Apple to Congress: No, iPhones don't eavesdrop on users

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Apple's iPhones don't eavesdrop on users' conversations, according to a letter the company sent to U.S. House representatives Aug. 7.

"We believe privacy is a fundamental human right and purposely design our products and services to minimize our collection of customer data," reads the letter, obtained by CNET.

The letter, signed by Apple's director of federal government affairs Timothy Powderly, served as a direct response to the House Committee on Energy and Commerce's July 9 inquiry into Apple's privacy policies.

The House committee penned two related letters in July — one to Apple CEO Tim Cook and one to Larry Page, CEO of Google's parent company Alphabet. The letter to Mr. Cook asked him to clarify the types of data iPhones collect, such as whether they can gather audio data from users' conversations and, if so, whether that data is passed along to third-party apps.

In response to the letter, Apple wrote it aims to be transparent about its data collection practices and works to dissociate any information from the individual user.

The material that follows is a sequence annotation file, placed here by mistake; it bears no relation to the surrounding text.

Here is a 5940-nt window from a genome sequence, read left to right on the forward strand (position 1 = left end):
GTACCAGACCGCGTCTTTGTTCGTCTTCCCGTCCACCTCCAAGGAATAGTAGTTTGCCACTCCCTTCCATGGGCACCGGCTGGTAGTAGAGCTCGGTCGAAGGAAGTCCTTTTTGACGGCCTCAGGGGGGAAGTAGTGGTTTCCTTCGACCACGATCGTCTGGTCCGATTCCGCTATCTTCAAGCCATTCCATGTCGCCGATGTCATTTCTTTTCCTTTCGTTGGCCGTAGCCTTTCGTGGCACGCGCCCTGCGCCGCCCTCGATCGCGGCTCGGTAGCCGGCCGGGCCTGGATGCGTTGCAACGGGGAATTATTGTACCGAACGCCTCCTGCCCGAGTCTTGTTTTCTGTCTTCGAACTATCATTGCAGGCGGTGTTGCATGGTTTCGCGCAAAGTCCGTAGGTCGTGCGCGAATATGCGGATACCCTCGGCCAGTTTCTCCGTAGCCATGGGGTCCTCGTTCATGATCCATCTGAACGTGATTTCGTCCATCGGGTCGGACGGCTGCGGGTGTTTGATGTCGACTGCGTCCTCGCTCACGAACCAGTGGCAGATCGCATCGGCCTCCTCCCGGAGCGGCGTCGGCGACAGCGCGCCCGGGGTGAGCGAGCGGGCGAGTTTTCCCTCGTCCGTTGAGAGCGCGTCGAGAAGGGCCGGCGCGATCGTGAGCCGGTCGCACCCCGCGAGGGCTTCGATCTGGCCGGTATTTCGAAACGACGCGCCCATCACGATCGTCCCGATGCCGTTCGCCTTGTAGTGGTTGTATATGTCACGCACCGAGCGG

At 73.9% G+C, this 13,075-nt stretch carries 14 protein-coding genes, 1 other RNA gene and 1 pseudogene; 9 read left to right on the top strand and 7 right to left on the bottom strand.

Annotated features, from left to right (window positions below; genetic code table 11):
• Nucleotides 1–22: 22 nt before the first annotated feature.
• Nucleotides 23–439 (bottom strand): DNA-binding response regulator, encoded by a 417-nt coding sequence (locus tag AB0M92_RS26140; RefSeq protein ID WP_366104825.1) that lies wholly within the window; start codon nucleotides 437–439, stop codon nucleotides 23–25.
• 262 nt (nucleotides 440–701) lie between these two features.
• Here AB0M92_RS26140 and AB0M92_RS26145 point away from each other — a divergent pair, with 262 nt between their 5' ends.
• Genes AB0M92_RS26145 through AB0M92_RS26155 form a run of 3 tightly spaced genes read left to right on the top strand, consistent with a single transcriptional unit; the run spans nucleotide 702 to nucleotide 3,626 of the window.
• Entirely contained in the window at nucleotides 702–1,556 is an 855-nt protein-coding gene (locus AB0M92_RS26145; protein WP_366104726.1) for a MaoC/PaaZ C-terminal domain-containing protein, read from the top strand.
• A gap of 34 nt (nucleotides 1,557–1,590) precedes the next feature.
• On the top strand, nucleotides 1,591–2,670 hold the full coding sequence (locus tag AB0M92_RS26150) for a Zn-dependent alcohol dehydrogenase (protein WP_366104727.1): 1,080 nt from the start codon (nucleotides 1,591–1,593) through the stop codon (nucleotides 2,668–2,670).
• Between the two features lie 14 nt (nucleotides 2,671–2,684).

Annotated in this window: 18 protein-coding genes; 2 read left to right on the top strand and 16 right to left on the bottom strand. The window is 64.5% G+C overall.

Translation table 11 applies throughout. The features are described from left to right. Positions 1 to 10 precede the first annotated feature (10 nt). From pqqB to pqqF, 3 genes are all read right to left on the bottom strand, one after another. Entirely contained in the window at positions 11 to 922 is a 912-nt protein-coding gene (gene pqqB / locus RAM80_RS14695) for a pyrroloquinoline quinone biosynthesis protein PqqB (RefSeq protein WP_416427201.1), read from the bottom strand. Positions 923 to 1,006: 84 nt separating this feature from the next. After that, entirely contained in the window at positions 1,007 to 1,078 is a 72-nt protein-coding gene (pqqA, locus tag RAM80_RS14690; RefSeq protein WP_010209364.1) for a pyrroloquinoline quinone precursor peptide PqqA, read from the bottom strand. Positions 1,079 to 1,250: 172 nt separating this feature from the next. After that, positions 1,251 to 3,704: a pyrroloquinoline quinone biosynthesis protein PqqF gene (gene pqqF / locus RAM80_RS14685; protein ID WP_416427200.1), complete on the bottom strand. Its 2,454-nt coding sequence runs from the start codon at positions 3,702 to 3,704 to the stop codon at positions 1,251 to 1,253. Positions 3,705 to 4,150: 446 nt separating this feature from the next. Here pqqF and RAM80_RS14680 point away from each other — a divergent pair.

"Because we strongly believe the customer should control their personal information and the way it's used, we provide a number of easily accessible resources on our website so that they can make wise choices," the letter reads. "Most of your questions are addressed in public-facing documents such as our privacy website."

Apple highlighted it uses a speech recognizer to determine when a user is talking to the iPhone's virtual assistant, Siri, which does not record user conversations. Instead, the speech recognizer uses machine learning to determine the probability of a user saying the trigger phrase, "Hey Siri," which leads the virtual assistant to "wake up" and execute commands.

Apple also said the company does not provide third-party developers with access to these "Siri utterances."

"The customer is not our product, and our business model does not depend on collecting vast amounts of personally identifiable information to enrich targeted profiles marketed to advertisers," the letter reads.

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